Under pressure to reduce its carbon footprint, air transport has pledged to drastically reduce its CO2 emissions, but it will take a very long time to meet its commitments.
What are the obligations?
According to the International Civil Aviation Organization (ICAO), a UN agency, aviation is responsible for between 2 and 3% of global CO2 emissions, the main greenhouse gas. Although weakened by the pandemic, global air traffic is expected to reach 10 billion passengers by 2050, more than double the level of 2019. That’s as much more emissions if nothing is done.
The International Air Transport Association (Iata), which unites the vast majority of airlines, and the airline industry have committed to reducing net CO2 emissions to zero by 2050.
Forty-two countries, including those of the EU, the United Kingdom and the United States, called on countries around the world in the “Toulouse Declaration” in February to endorse this goal at the next ICAO meeting at the end of September.
However, the impact of condensation trails left by aircraft on global warming is not the subject of any reduction commitment at this stage. Still poorly rated it seems “At least as important” than CO2 emissions, according to a study by the European Aviation Safety Agency (EASA).
How do you do that?
The sector is counting on technological and infrastructural improvements – new materials, more fuel-efficient engines, better management of the air traffic system – to clear part of the way.
The engine manufacturer CFM, a joint venture between GE and Safran, is working with its Rise project on the technologies of a future engine that will be available in 2035, reducing fuel consumption by more than 20%.
According to the European aviation sector (airlines and manufacturers), all these technological improvements will make it possible to achieve almost half of the expected profit. Iata thinks they will only help with 14% of the effort required.
Part – equivalent to 8% of the effort according to Europeans, up to 19% according to Iata – will come from a carbon capture and emissions trading system.
These improvements will take time to implement when it is necessary to act now, emphasize many NGOs calling for limiting or reducing air traffic.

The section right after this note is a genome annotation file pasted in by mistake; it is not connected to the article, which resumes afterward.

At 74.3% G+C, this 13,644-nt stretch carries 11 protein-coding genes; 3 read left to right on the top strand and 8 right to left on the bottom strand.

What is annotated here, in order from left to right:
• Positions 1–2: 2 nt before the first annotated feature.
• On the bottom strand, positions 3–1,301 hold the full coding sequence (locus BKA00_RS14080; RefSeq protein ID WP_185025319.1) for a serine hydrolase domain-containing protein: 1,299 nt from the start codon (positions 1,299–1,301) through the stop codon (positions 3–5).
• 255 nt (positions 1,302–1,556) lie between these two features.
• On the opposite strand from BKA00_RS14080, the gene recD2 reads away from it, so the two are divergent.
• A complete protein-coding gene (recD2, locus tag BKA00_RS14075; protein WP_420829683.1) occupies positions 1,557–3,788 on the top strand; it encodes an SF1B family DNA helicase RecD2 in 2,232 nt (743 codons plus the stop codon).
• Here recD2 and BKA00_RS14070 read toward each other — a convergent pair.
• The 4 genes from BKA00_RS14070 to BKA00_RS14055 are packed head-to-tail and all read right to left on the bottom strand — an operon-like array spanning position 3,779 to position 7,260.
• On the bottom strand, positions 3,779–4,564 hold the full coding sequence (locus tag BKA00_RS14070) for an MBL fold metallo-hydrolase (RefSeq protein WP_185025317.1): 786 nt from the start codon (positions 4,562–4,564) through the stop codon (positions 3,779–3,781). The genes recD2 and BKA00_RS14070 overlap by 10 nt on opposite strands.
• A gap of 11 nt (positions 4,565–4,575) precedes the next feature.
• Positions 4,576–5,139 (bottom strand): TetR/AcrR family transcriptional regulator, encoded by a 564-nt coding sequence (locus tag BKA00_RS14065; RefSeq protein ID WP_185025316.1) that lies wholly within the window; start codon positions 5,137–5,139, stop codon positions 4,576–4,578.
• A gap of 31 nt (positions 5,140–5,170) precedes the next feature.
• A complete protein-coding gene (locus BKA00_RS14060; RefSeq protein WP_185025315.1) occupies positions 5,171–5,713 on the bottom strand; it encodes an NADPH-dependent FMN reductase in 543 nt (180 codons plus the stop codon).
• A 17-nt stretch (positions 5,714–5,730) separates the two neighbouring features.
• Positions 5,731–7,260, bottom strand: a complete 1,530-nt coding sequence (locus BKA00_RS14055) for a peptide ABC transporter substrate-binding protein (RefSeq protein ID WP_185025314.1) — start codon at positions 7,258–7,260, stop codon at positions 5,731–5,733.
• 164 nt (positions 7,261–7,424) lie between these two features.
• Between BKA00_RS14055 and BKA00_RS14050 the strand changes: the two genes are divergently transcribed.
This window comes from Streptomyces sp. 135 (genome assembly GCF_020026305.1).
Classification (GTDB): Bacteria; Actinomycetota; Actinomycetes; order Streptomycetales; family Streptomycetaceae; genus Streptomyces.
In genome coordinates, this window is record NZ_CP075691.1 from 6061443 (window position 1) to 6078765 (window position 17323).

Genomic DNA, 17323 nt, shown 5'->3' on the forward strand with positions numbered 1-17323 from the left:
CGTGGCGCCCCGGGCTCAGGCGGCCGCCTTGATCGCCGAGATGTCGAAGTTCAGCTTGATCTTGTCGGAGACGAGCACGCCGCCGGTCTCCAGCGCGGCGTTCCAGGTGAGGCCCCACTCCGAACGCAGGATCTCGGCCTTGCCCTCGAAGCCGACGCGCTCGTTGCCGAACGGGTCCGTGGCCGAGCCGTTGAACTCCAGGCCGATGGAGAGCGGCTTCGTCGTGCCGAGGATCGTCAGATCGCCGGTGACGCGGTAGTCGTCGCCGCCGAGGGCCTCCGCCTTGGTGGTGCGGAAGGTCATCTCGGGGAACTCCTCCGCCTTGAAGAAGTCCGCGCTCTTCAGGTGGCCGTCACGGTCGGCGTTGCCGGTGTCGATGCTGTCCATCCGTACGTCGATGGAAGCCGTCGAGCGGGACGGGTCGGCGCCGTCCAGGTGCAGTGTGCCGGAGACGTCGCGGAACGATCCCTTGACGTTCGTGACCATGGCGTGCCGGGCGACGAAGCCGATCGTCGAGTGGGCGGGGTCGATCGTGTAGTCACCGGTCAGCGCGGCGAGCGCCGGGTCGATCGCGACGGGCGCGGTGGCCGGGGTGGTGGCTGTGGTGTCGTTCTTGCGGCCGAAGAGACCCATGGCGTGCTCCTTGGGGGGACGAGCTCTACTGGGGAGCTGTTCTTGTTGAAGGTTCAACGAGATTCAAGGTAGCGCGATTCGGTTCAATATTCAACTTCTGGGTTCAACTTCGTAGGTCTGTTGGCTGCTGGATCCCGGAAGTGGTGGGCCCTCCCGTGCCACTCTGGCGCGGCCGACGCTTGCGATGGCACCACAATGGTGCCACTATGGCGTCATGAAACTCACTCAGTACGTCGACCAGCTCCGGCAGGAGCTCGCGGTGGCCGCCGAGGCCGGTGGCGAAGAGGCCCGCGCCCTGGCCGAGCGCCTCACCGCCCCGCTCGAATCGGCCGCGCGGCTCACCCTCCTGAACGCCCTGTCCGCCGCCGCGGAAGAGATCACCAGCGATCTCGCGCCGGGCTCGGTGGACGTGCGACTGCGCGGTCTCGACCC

What role for sustainable fuels?
Sustainable aviation fuels (SAF) are the primary means of decarbonising aviation – two thirds of the effort according to Iata, one third according to the European aviation sector.
They are made from biomass, waste oil and in the future even CO2 capture and green hydrogen to make synthetic fuels.
They have the advantage that they can be used directly in current aircraft and can reduce CO2 emissions over their entire life cycle by 80% compared to kerosene.
Airbus and Boeing have pledged that their aircraft will be able to fly at 100% SAF by 2030, but these fuels currently account for less than 0.1% of jet fuel consumed and are two to four times more expensive than kerosene.
To encourage its production, the EU is working on progressive obligations to include SAF in kerosene, the United States on tax credits.
What about hydrogen and electricity?
Electric propulsion is currently limited to small aircraft and future flying taxis in urban areas. The weight of the batteries required to store the energy makes it unsuitable for aircraft.
One development line is electric hybrid propulsion: during certain flight phases, such as take-off, an electric motor supplies extra energy to the combustion engine.
In the longer term, the research focuses on the fuel cell to power an electric motor by freeing itself from batteries: electricity would be produced on board by the chemical reaction between oxygen from the air and liquid hydrogen charged into tanks.
This research differs from that with regard to the hydrogen plane, where it would be burned directly in a heat engine.
The project, carried out by Airbus, aims to bring a first aircraft into service by 2035, likely short-haul flights with less than 100 seats initially, said chairman Guillaume Faury.
But hydrogen is nearly four times larger than kerosene, making it impossible to use on long-haul routes, for which SAF remains the only fuel.